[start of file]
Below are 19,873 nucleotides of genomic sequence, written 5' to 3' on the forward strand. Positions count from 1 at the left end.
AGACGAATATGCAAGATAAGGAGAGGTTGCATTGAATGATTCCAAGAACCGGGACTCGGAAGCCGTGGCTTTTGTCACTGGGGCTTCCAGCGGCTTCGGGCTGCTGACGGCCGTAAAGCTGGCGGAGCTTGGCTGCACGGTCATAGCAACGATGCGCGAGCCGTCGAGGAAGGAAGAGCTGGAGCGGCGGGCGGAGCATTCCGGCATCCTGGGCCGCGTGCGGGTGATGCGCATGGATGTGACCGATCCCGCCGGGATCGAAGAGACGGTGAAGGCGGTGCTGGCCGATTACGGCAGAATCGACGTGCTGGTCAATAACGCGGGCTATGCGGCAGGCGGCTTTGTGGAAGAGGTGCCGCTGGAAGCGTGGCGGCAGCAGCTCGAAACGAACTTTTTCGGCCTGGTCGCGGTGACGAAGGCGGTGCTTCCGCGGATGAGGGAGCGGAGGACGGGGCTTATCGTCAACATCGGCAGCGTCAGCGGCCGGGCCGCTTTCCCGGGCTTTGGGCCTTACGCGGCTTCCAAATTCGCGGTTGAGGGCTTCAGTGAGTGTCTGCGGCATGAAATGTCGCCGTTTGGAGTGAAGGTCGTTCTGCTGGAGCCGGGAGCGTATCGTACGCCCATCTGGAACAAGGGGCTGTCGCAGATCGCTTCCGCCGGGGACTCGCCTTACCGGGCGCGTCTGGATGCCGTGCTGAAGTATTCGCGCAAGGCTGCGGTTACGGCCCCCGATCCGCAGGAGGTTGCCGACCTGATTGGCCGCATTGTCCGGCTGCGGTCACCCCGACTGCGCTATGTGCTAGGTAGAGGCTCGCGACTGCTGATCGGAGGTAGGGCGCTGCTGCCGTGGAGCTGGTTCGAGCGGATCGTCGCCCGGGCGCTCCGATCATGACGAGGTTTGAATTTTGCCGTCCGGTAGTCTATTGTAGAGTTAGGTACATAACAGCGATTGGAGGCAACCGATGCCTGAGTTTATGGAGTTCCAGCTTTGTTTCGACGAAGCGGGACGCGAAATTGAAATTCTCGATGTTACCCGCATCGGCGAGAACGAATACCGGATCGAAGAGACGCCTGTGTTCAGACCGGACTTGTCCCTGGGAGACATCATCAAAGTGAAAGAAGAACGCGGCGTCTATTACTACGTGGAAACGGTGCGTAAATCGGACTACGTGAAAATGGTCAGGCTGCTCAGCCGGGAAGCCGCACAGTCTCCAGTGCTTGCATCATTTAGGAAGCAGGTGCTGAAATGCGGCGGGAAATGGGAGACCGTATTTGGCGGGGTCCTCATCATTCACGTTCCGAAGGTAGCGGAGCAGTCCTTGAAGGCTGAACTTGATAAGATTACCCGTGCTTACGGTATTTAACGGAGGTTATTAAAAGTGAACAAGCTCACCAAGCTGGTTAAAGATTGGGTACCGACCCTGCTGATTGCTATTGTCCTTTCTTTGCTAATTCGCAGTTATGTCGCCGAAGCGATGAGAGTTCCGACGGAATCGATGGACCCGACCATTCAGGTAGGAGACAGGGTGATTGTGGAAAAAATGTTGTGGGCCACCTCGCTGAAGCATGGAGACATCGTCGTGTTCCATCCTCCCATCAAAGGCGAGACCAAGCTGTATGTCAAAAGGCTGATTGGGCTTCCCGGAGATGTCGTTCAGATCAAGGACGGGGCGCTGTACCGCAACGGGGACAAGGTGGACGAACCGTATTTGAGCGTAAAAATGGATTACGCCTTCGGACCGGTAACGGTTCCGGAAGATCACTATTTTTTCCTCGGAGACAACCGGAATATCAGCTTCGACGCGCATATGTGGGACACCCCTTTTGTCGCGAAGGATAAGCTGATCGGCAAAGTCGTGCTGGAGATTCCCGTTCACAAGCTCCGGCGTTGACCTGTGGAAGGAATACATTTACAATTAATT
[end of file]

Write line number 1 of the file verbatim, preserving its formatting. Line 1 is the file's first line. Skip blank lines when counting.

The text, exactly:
Below are 19,873 nucleotides of genomic sequence, written 5' to 3' on the forward strand. Positions count from 1 at the left end.